The Union force suffered casualties of eight soldiers killed and four wounded. The Confederates reported no casualties.
The Union officers were criticized for not sending skirmishers in front of the train which had moved slowly along the track and for disregarding the warning given to them by the local Union sympathizer. The Battle of Vienna followed the Union defeat at the Battle of Big Bethel only a week earlier and historian William C. Davis noted that "the press were much agitated by the minor repulse at Vienna on June 17, and the people were beginning to ask when the Federals would gain some victories."
Historian Charles Poland, Jr. says the Battle of Fairfax Court House (June 1861), the Battle of Arlington Mills, the Battle of Vienna, Virginia and several other brief clashes in the area at this time "were among the antecedents of the forthcoming first battle at Bull Run." He also said that the battle has been "cited as the first time the railroad was used in warfare." He no doubt was referring to the use of the railroad for troop movements or involvement in combat or both because some use of railroads for moving ammunition and supplies was made during the Crimean War.
Skirmishes took place at Vienna, Virginia on July 9, 1861 and on July 17, 1861 as Union forces began their slow march to Manassas, Virginia and the First Battle of Bull Run (Battle of First Manassas).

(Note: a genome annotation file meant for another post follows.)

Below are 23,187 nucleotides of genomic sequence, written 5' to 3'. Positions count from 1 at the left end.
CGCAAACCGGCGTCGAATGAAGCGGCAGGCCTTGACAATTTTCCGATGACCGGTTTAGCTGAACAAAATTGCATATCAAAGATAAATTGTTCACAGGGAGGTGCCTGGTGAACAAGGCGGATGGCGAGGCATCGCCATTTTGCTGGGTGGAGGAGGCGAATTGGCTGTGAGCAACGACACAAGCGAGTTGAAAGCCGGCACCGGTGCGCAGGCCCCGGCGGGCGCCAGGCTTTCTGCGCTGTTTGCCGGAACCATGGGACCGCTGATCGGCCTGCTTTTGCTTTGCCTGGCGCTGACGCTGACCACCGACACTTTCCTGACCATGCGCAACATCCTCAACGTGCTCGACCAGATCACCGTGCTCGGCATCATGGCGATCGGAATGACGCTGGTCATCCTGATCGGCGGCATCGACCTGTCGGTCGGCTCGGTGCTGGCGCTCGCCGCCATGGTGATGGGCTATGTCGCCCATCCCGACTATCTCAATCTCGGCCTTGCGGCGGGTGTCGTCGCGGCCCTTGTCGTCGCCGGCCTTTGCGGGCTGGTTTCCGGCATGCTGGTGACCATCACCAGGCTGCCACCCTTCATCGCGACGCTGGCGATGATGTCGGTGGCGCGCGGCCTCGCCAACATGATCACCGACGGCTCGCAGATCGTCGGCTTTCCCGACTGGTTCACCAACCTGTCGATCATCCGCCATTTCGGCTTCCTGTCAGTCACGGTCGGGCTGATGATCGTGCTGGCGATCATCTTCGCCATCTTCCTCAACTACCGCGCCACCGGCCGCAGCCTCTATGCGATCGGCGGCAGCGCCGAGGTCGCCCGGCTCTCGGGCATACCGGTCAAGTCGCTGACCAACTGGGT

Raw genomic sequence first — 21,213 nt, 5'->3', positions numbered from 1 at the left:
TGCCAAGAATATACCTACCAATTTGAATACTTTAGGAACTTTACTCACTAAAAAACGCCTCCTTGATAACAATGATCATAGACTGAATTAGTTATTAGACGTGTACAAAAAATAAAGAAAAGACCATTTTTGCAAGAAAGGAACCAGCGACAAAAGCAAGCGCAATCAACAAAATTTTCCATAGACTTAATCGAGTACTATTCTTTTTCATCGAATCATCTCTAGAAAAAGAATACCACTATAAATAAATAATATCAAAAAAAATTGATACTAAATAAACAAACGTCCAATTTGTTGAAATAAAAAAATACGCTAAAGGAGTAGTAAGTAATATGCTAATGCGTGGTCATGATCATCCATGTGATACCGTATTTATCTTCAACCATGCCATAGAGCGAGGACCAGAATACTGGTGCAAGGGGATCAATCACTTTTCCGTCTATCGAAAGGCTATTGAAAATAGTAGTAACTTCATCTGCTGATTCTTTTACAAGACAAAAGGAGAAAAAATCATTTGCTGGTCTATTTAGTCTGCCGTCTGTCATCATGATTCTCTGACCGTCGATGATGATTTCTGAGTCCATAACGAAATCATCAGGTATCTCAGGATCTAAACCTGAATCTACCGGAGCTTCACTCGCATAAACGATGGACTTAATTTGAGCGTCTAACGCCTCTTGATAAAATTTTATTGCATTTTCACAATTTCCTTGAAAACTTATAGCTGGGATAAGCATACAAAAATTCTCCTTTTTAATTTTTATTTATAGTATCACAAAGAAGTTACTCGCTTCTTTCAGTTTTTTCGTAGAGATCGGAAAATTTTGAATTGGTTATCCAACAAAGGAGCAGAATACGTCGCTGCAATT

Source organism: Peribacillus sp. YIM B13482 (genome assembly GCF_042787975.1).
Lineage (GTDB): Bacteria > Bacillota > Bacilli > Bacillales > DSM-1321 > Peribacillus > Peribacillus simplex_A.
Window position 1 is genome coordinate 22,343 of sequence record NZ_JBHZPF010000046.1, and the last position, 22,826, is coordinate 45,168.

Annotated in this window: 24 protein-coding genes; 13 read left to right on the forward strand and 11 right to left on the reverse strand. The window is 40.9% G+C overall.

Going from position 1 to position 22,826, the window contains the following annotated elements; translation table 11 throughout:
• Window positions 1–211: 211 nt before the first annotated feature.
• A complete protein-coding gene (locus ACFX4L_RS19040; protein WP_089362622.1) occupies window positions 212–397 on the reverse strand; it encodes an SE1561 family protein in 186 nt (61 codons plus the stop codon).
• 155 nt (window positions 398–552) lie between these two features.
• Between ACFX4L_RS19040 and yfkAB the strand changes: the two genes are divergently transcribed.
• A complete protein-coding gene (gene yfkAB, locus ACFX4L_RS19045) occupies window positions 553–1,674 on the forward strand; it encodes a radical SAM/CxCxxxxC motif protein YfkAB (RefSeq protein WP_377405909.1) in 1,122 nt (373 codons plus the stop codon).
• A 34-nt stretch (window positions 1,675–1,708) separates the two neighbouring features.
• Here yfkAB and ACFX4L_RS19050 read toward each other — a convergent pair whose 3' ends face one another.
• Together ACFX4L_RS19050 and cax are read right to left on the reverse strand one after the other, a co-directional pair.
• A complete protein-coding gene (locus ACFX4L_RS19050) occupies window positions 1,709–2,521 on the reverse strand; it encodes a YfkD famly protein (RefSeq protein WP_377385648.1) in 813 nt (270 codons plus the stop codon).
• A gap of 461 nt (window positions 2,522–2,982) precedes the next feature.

The railroad, which had eventually become the Washington and Old Dominion Railroad, was abandoned in 1968 and later turned into the Washington & Old Dominion Railroad Trail. A historical marker that the Northern Virginia Regional Park Authority erected near the Trail stands at the battle site, about 0.25 miles (0.40 km) east of the crossing of the Trail and Park Street.
The Town of Vienna has given the name of "Battle Street" to a street near the battle site. To commemorate the 100th anniversary of the battle, the Town hosted in 1961 a battle reenactment that featured a steam train that operated on the Washington and Old Dominion Railroad's tracks, which were still in active use. The Town also commemorated the 125th anniversary of the battle in 1986. On June 18, 2011, the Town and other organizations presented a reenactment of the battle near its site to commemorate the battle's 150th anniversary. That reenactment featured a replica steam locomotive that had been leased from the Town of Strasburg, Virginia for $2,500 and transported to Vienna.
- Long, E. B. The Civil War Day by Day: An Almanac, 1861–1865. Garden City, NY: Doubleday, 1971. .